Bonds and shares are arguably the most popular investments in the world. As a result, you will find them in almost every investment portfolio. But what exactly is the difference between a bond and a share? In this article, we will discuss multiple differences between stocks and bonds.
What are bonds and shares?
First of all, it’s essential to understand what bonds and shares are before knowing the differences between these two.
A bond is a loan issued by large companies or governments. Investors can invest in this because bonds can be traded via the stock exchange. Typically, the investor receives interest and gets his investment back at the end of the term.
A share is a piece of ownership of a company. Shares are also traded on the stock exchange. As an investor, you benefit as a shareholder from any dividend payments and price increases.
The differences between shares and bonds
Shares and bonds are very different. Below we will discuss the main differences.
1. The difference in risk
The degree of risk between a bond and a share varies considerably. Shares are riskier than bonds. A bond usually has a fixed term and interest coupon. It doesn’t matter whether a company makes a profit or a loss. A bond investor is always entitled to the agreed interest. In addition, a bondholder gets his investment back at the end of the term, provided the company does not go bankrupt.
A shareholder is not entitled to a fixed fee, and the term is infinite. The return (capital gain or dividend) depends entirely on how the company performs. In addition to the performance of the company itself, stock market sentiment also plays a role. Political events or recessions can have a significant impact on stock prices.
2. The difference in price movements
Despite the fact that the interest on a bond is fixed and you get your money back at the end of the term, the bond price can fluctuate in the meantime. This can be disadvantageous or advantageous if you want to sell your bond in the interim. This is because the cost of a bond mainly depends on the interest rates. Therefore, when interest rates rise, the price of a bond falls and vice versa.
Share prices generally fluctuate much more strongly. Therefore, the risk is also higher. In addition, you are directly dependent on the company’s performance and are not entitled to a fixed fee or refund of your investment.
3. The difference in rights
With bonds, you are usually entitled to interest. The interest coupon of bonds is often fixed in advance and is paid periodically. Thus, at the end of the term, you will receive your investment back. Bonds come in all kinds of variants, whereby the conditions and rights may differ.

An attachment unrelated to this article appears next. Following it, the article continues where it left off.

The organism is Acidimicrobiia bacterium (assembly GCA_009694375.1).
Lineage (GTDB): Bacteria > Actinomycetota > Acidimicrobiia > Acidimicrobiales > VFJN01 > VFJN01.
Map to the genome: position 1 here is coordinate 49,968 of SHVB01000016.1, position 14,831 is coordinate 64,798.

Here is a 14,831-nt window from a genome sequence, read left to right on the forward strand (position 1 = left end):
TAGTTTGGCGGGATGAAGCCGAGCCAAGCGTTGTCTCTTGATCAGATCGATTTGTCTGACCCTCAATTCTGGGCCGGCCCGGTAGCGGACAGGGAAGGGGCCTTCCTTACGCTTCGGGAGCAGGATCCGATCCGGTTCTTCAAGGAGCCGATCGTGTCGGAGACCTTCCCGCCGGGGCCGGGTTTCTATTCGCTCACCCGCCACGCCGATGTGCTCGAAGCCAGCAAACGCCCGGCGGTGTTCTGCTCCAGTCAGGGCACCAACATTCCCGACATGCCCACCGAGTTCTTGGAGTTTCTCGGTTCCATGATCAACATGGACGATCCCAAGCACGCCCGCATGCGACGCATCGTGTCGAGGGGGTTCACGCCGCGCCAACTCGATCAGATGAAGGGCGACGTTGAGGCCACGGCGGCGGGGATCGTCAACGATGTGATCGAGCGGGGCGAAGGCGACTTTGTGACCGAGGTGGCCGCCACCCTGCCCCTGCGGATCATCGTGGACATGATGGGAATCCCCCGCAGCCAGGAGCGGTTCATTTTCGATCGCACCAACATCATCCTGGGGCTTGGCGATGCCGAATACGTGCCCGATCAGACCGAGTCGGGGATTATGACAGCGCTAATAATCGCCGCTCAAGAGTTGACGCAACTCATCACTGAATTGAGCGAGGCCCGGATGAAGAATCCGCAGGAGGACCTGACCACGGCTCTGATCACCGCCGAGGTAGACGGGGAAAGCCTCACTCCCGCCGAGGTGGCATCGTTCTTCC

Shareholders are entitled to dividends when the company makes a profit. In addition, if the company achieves exceptionally high yields, a super dividend can also be paid. Furthermore, shareholders have the right to vote at the General Meeting of Shareholders and priority when subscribing for new shares.
4. The difference in use
Shares and bonds are both used by both professional and private investors. Shares are usually used to earn high returns, while bonds typically serve as a safe, stable investment. In addition, pension funds often use government bonds to cover certain obligations. Bonds are very suitable for this because you can easily calculate what return you can expect and get back the invested capital.
The Series A equity round of Max Property Group
Max Property Group has prepared a Series A equity round to keep up with the developments of the crowdfunding platform Max Crowdfund. The equity round intends to raise €4.25 million. The raised capital will be used for the technical development of the platform and obtaining regulatory approvals as it expands into new jurisdictions.
Max Property Group has issued a total of 12.000.000 shares, of which 3.300.000 shares have been assigned to cooperation, the Max Property Coöperatie U.A. (MPC). MPC, in turn, has issued 3.300.000 Max Property Group Share Certificates (MPG), which are maintained in a register of MPG holders and are, of course, registered on the blockchain. Each share certificate is valued at €2.50 in the series A round and has the same voting rights and right to profit share as normal shares.
Written by: Julia van der Kooij